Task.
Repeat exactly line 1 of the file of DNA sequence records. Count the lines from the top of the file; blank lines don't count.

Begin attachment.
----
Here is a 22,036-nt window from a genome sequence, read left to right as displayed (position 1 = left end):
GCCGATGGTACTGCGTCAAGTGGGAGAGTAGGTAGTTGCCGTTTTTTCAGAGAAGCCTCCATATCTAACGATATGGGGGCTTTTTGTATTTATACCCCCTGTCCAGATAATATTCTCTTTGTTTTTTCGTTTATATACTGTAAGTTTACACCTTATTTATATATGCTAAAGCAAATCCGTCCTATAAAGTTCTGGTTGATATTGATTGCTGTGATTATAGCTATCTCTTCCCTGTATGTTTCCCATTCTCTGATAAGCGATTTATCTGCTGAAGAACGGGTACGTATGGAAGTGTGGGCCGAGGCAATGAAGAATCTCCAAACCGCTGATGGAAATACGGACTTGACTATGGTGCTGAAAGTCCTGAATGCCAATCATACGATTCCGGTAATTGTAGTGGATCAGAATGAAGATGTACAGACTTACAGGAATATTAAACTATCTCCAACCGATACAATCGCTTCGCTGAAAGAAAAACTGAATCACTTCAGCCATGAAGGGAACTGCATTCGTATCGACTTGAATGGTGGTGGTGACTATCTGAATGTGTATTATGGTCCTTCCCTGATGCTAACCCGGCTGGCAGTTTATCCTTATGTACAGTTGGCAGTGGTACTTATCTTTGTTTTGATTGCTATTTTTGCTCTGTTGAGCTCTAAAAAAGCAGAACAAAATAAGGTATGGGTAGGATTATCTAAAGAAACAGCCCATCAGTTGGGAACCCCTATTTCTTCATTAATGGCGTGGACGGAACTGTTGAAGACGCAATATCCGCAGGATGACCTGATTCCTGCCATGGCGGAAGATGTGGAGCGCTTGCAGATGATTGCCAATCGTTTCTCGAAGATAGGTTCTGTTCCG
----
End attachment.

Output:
Here is a 22,036-nt window from a genome sequence, read left to right as displayed (position 1 = left end):